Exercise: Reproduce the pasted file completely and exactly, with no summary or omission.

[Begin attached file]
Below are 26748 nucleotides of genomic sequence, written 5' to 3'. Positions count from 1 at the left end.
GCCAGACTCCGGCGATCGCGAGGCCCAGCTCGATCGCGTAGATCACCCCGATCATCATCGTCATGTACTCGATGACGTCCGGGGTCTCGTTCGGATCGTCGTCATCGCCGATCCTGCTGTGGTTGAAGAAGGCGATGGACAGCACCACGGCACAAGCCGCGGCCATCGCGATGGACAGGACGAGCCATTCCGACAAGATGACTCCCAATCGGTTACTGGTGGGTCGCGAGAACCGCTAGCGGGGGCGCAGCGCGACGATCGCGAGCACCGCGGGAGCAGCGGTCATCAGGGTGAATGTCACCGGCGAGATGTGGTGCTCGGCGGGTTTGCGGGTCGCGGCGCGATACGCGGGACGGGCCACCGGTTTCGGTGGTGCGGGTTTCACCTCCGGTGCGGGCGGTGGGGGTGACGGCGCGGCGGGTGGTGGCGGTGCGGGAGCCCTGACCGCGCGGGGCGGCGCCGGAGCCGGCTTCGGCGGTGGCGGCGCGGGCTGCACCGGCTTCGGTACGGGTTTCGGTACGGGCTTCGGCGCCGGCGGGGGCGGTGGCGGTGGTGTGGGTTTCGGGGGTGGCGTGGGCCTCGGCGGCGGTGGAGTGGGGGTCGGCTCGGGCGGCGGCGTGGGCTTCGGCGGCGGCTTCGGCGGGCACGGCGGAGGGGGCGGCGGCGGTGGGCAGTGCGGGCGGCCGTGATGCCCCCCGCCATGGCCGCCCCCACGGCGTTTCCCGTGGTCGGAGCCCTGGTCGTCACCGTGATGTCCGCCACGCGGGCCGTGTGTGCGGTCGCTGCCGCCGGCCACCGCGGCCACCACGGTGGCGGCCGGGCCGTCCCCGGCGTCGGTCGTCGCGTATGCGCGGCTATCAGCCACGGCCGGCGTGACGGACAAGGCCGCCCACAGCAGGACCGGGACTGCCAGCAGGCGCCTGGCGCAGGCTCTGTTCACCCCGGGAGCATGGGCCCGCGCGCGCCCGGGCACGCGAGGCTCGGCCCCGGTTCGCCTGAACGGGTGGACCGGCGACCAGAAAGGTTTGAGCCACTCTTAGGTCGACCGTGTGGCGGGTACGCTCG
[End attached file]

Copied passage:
Below are 26748 nucleotides of genomic sequence, written 5' to 3'. Positions count from 1 at the left end.
GCCAGACTCCGGCGATCGCGAGGCCCAGCTCGATCGCGTAGATCACCCCGATCATCATCGTCATGTACTCGATGACGTCCGGGGTCTCGTTCGGATCGTCGTCATCGCCGATCCTGCTGTGGTTGAAGAAGGCGATGGACAGCACCACGGCACAAGCCGCGGCCATCGCGATGGACAGGACGAGCCATTCCGACAAGATGACTCCCAATCGGTTACTGGTGGGTCGCGAGAACCGCTAGCGGGGGCGCAGCGCGACGATCGCGAGCACCGCGGGAGCAGCGGTCATCAGGGTGAATGTCACCGGCGAGATGTGGTGCTCGGCGGGTTTGCGGGTCGCGGCGCGATACGCGGGACGGGCCACCGGTTTCGGTGGTGCGGGTTTCACCTCCGGTGCGGGCGGTGGGGGTGACGGCGCGGCGGGTGGTGGCGGTGCGGGAGCCCTGACCGCGCGGGGCGGCGCCGGAGCCGGCTTCGGCGGTGGCGGCGCGGGCTGCACCGGCTTCGGTACGGGTTTCGGTACGGGCTTCGGCGCCGGCGGGGGCGGTGGCGGTGGTGTGGGTTTCGGGGGTGGCGTGGGCCTCGGCGGCGGTGGAGTGGGGGTCGGCTCGGGCGGCGGCGTGGGCTTCGGCGGCGGCTTCGGCGGGCACGGCGGAGGGGGCGGCGGCGGTGGGCAGTGCGGGCGGCCGTGATGCCCCCCGCCATGGCCGCCCCCACGGCGTTTCCCGTGGTCGGAGCCCTGGTCGTCACCGTGATGTCCGCCACGCGGGCCGTGTGTGCGGTCGCTGCCGCCGGCCACCGCGGCCACCACGGTGGCGGCCGGGCCGTCCCCGGCGTCGGTCGTCGCGTATGCGCGGCTATCAGCCACGGCCGGCGTGACGGACAAGGCCGCCCACAGCAGGACCGGGACTGCCAGCAGGCGCCTGGCGCAGGCTCTGTTCACCCCGGGAGCATGGGCCCGCGCGCGCCCGGGCACGCGAGGCTCGGCCCCGGTTCGCCTGAACGGGTGGACCGGCGACCAGAAAGGTTTGAGCCACTCTTAGGTCGACCGTGTGGCGGGTACGCTCG